AfterDawn: Glossary

Hercules Graphics Card

The Hurcules Graphics Card (HGC) was developed by Van Suwannukul, founder of Hercules Computer Technology, in 1982. HGC was a computer graphics controller that became a widely popular standard. It offered both MDA-compatible text mode and monochrome graphics mode, and could address individual pixels and produce large black and white images. It served as competion for IBM's CGA standard. It's popularity was driven by the use of CGA emulation techniques that could allow users of the HGA technology to run programs written for the CGA standard. Combine this with competitive pricing and HGC was strong competition for CGA.

Since HGC didn't support color technology, CGA programs run by use of emulation were in black and white. Programming for the HGC standard was affected by the lack of BIOS support and standardization from IBM. Nevertheless, HGC was still popular for many reasons. Popular IBM PC programs such as AutoCAD came with drivers to support HGC, and it enjoyed a long life in use because it could be used to connect a secondary monitor.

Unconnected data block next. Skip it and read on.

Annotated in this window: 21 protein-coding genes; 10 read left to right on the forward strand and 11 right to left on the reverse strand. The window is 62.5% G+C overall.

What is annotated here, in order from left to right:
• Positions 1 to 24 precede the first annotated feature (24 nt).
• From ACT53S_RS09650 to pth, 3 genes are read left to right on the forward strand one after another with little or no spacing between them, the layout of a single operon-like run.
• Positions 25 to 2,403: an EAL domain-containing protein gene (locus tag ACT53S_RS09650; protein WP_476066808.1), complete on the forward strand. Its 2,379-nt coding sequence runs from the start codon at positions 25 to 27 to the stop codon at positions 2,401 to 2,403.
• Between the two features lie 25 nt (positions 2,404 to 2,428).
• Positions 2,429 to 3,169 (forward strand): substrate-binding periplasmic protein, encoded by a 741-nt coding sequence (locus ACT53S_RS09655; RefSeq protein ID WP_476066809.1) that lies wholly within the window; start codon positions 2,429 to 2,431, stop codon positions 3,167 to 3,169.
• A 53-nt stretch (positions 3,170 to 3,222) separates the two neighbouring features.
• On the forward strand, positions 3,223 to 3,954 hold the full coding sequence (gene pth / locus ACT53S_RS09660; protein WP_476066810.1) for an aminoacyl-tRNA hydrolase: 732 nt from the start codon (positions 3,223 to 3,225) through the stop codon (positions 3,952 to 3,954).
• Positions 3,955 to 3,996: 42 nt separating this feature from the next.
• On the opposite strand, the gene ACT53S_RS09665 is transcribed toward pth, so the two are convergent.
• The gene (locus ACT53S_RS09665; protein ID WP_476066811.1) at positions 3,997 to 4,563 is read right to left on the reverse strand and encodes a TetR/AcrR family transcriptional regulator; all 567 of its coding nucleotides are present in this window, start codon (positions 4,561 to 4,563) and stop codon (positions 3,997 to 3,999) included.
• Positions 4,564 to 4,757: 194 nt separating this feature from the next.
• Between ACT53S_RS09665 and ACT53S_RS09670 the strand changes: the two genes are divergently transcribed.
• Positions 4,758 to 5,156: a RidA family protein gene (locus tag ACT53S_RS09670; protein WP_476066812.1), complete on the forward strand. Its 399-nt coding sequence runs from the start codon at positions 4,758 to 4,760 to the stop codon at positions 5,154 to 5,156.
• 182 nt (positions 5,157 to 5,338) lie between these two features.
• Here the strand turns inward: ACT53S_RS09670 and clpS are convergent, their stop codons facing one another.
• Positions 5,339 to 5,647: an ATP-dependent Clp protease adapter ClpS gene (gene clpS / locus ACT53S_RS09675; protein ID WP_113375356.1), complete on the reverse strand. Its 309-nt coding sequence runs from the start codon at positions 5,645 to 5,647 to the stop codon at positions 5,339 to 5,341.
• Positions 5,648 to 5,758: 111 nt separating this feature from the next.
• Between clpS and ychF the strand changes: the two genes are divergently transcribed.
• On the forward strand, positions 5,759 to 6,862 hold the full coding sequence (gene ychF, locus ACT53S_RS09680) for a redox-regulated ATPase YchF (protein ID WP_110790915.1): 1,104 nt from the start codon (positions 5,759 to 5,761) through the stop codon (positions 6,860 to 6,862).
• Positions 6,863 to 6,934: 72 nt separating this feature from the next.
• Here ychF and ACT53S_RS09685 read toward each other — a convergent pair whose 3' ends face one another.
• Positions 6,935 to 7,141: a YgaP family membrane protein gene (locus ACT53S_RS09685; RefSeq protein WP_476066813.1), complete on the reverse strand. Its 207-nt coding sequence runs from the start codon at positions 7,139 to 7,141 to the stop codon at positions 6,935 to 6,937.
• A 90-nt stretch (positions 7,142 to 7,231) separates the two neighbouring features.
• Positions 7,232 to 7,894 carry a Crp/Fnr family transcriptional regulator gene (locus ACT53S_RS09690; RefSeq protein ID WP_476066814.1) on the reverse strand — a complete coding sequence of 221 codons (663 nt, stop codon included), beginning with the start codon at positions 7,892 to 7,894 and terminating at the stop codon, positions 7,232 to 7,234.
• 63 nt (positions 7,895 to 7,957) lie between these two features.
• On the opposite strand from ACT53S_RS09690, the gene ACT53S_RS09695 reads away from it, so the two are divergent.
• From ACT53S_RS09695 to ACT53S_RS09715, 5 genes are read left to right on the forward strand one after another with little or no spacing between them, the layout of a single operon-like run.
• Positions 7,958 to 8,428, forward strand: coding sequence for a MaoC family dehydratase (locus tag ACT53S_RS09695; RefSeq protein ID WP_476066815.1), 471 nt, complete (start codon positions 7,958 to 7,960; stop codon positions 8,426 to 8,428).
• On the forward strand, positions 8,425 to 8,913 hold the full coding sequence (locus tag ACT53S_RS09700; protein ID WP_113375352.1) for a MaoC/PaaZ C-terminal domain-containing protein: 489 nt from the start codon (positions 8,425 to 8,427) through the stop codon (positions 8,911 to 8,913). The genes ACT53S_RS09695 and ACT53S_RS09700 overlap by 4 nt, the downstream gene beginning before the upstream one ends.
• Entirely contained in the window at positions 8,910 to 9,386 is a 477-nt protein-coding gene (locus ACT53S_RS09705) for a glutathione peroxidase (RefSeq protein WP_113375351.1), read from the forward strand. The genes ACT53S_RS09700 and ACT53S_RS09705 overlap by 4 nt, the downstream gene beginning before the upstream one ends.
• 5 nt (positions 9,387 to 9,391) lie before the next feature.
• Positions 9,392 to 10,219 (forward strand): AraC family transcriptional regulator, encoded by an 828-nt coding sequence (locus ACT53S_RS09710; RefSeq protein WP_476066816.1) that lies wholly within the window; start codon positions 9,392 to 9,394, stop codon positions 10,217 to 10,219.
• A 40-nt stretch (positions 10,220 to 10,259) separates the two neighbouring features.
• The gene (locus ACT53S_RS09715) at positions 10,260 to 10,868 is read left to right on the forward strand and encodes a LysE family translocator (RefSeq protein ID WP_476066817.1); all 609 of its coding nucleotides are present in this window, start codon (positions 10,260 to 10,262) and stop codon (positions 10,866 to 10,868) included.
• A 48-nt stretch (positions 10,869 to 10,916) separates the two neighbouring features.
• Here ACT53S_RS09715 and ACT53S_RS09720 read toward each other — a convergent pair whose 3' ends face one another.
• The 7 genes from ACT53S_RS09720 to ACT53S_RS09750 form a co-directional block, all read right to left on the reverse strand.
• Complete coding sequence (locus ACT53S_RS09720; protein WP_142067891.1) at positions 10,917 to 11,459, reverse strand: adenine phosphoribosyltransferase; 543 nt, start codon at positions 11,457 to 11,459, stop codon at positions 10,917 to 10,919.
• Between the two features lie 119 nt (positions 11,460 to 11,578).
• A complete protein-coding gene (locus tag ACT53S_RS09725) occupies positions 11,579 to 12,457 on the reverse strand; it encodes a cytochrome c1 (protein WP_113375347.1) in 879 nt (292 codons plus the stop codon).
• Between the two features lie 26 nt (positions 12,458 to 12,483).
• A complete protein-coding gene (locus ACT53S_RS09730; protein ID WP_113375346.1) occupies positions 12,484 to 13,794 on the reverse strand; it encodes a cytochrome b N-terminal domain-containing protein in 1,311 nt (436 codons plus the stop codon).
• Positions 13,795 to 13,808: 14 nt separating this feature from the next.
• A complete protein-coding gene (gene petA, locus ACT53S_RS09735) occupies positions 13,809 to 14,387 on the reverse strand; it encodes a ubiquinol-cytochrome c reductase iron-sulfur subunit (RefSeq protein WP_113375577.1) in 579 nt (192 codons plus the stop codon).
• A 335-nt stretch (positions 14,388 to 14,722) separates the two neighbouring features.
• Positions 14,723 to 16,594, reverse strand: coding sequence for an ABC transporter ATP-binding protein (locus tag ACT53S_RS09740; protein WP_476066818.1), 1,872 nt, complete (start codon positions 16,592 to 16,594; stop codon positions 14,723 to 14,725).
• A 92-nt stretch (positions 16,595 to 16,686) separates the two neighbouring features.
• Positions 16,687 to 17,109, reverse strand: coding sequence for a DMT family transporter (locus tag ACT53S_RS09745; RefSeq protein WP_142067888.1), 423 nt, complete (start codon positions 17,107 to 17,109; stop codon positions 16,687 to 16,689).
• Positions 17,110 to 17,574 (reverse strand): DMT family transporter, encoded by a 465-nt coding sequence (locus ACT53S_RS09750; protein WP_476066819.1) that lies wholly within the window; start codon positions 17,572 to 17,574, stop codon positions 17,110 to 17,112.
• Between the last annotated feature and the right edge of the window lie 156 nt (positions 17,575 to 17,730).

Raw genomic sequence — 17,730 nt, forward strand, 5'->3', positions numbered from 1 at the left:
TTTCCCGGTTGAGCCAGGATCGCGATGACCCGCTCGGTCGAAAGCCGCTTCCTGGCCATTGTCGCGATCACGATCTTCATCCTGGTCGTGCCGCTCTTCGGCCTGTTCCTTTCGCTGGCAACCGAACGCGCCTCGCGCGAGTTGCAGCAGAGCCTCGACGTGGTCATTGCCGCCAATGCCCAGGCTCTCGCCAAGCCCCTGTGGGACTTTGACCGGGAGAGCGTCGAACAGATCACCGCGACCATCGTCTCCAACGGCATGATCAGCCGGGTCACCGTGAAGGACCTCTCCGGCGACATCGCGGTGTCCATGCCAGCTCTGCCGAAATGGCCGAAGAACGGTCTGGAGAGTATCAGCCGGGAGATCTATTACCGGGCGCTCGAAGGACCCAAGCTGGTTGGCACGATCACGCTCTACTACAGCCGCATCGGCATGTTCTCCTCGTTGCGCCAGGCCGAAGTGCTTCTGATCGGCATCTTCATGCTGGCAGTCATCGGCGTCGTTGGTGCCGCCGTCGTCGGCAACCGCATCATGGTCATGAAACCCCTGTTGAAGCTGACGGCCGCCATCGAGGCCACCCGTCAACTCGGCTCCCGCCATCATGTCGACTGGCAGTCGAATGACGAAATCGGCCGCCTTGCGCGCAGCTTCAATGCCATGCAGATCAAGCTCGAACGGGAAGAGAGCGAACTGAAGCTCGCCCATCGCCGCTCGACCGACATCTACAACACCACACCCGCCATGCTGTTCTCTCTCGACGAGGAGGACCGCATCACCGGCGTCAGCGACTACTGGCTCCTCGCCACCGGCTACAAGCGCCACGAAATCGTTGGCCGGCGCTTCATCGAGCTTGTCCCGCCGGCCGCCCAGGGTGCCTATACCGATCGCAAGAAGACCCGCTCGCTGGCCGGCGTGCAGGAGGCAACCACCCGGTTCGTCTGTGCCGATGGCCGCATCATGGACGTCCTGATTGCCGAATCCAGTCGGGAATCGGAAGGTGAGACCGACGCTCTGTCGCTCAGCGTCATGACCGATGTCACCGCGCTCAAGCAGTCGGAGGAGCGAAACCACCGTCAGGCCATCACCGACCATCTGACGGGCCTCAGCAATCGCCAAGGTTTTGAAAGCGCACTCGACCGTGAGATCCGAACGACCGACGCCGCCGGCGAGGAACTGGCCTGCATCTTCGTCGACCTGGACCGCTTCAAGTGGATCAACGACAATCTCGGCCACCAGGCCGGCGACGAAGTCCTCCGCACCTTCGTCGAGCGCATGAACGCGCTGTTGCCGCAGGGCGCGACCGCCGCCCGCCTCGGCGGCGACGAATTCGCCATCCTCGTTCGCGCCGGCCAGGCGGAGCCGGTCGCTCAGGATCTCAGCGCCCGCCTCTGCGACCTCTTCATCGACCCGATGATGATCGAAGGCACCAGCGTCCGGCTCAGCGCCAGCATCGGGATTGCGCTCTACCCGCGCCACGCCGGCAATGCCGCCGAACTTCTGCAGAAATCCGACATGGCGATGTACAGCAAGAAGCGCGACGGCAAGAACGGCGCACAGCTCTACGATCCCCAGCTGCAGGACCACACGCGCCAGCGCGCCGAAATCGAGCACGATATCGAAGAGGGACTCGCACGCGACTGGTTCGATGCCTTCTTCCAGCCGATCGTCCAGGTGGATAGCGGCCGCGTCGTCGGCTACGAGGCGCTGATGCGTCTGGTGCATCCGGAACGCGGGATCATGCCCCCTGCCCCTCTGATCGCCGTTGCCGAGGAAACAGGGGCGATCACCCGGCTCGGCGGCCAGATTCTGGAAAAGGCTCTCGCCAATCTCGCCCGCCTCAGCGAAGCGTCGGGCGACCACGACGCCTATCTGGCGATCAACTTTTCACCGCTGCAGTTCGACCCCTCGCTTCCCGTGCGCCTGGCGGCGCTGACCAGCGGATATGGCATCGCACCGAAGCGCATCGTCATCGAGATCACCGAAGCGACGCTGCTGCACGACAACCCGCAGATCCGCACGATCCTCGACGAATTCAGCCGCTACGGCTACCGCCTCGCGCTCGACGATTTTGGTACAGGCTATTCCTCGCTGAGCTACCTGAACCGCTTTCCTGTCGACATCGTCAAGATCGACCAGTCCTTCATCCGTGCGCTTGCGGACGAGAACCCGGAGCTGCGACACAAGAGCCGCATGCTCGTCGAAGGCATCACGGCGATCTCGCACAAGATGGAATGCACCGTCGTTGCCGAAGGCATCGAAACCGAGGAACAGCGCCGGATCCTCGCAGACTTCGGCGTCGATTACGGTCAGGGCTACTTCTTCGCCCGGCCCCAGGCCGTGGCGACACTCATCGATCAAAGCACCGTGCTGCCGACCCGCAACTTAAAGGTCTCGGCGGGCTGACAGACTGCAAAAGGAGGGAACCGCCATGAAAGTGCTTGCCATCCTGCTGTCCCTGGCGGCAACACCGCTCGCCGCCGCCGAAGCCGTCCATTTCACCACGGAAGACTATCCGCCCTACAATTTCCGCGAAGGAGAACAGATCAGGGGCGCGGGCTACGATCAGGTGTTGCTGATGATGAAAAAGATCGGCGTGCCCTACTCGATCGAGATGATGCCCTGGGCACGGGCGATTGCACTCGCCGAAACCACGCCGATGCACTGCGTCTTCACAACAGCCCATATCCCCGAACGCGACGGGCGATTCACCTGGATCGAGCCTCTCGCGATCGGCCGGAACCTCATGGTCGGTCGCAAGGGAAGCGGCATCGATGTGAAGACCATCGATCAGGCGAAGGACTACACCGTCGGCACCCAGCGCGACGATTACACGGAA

In monochrome text mode, characters were rendered in 9x14 boxes (MDA-compatible).

Hercules also produced the Hercules Color Card (HCC) to compete directly with the CGA standard. Basically it was HGC with color support. The standard was also built upon by the Hercules Graphics Card Plus in 1986 and the Hercules InColor Card in 1987.



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